The $700 million Hurricane and Storm Damage Risk Reduction System in New Orleans is one of the largest civil works projects in the history of the Army Corps of Engineers, and the largest surge barrier of its kind in the world. Designed to offer 100-year-level storm protection, it relies in part on Lafarge Agilia concrete to help protect some of the nation’s most vulnerable areas from devastating storm surges.
The massive project features 1,271 concrete vertical piles, each weighing 96 tons, and measuring 66 inches across and 144 feet long. They have been driven 130 feet deep and reinforced by 2,600 concrete closure piles and 660 36-inch diameter steel batter piles to form the 7,500-foot-long central portion of the two-mile-long wall. Parapet walls on top of a precast concrete horizontal cap on the floodwall bring the barrier’s height to 26 feet.
To build this enormous structure, Lafarge barged in more than 70,000 cubic yards of Agilia self-consolidating concrete. This innovative self-leveling concrete significantly reduces construction time and cost by eliminating the need for vibration due to its fluid and stable properties. The Agilia concrete mix, which hardens to 4,000 psi within 48 hours, was placed in monolithic pours above and below the waterline and in cast-in-place piles.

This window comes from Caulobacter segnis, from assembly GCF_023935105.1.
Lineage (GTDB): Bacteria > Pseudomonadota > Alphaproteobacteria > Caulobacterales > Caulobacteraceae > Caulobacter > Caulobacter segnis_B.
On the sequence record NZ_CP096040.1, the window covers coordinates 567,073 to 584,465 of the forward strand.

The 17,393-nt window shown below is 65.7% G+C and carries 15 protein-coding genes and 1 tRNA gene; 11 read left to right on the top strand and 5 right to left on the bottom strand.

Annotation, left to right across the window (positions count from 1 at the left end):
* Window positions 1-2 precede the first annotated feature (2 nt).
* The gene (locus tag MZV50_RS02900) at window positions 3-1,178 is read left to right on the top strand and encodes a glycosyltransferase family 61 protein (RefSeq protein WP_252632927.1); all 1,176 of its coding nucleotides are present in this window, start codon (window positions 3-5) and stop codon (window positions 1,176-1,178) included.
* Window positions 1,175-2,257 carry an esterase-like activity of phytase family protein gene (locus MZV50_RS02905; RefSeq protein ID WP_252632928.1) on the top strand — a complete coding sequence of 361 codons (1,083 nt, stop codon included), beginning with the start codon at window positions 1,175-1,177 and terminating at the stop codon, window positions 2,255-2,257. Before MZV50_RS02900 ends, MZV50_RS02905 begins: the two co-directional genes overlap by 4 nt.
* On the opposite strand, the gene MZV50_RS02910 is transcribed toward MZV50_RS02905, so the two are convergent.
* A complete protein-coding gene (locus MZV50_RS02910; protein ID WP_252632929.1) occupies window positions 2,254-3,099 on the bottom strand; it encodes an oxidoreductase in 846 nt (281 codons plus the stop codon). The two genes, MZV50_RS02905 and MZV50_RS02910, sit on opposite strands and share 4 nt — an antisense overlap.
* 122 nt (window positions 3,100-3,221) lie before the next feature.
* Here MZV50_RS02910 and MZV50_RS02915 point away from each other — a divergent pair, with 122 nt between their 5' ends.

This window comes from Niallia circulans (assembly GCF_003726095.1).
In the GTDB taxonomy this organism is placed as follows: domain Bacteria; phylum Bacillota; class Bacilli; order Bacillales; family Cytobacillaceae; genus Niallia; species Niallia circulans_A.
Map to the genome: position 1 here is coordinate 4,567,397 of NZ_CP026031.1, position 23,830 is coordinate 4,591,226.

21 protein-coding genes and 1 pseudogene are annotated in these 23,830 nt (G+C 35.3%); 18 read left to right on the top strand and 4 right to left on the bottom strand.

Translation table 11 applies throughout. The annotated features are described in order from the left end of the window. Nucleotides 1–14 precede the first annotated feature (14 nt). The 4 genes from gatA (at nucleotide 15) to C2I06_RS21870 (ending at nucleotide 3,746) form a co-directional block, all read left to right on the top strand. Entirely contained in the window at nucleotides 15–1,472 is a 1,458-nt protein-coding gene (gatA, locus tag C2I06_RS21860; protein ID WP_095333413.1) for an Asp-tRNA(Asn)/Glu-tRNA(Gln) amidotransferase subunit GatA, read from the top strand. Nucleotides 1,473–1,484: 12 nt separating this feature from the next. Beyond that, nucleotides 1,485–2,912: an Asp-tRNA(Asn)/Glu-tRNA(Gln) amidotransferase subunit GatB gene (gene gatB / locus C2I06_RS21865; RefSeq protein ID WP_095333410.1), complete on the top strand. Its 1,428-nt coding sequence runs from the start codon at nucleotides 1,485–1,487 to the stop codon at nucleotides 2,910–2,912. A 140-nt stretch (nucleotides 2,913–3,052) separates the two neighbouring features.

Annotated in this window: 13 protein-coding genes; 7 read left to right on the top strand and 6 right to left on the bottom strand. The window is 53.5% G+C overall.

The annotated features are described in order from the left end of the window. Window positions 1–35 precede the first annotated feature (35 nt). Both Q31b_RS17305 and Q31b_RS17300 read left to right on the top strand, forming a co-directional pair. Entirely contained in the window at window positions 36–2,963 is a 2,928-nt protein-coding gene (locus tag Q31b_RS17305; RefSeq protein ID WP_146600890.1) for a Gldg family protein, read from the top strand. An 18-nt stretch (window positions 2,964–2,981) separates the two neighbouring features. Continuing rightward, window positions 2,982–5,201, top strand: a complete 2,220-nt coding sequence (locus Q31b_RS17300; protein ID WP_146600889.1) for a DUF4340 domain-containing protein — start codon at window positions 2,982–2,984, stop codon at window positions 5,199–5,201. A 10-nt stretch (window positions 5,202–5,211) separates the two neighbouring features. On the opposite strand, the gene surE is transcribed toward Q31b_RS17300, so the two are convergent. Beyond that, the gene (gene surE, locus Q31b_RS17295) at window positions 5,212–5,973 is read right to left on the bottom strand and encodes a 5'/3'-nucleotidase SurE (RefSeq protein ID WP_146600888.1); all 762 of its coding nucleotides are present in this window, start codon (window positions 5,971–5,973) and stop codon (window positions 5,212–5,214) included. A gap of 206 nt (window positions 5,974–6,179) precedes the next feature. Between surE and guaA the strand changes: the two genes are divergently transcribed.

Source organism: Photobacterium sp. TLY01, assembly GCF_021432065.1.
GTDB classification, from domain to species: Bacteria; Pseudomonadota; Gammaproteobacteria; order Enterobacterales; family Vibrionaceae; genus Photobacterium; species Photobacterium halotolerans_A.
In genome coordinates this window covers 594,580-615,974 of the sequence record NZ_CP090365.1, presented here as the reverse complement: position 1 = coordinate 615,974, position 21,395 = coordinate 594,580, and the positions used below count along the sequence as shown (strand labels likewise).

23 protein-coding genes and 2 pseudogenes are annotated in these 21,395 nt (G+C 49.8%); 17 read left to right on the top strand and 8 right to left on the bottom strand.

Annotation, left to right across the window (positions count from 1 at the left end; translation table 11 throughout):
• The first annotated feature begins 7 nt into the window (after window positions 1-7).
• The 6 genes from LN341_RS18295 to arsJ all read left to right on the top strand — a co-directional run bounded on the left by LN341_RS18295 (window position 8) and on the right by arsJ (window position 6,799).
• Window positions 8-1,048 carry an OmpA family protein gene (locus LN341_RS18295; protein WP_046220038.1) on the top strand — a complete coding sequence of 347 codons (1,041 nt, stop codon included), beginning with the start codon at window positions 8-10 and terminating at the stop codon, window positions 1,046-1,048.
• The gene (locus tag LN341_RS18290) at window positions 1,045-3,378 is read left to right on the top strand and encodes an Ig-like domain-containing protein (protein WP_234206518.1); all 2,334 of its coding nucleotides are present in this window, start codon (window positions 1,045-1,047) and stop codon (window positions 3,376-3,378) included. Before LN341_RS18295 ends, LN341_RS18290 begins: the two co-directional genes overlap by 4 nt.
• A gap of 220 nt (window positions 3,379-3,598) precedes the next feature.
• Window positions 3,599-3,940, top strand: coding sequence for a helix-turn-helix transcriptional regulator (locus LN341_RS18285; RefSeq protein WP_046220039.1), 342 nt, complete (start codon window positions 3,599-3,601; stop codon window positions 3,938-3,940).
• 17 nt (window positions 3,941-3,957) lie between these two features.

Hurricane Isaac presented the surge barrier with its first major test in August 2012, when it made landfall in southeast Louisiana as a category 1 storm with sustained winds of 80 mph. The new barriers successfully reduced the risk of damage to communities in Southeast Louisiana against storm surges from Lake Borgne and the Gulf of Mexico.
The American Society of Civil Engineers recently named the Inner Harbor Navigation Canal Surge Barrier the 2014 award winner for outstanding civil engineering infrastructure project, recognizing both its significant contributions to the civil engineering profession and to society as a whole. It is testimony to Lafarge’s strong commitment to contribute innovative solutions for building better cities.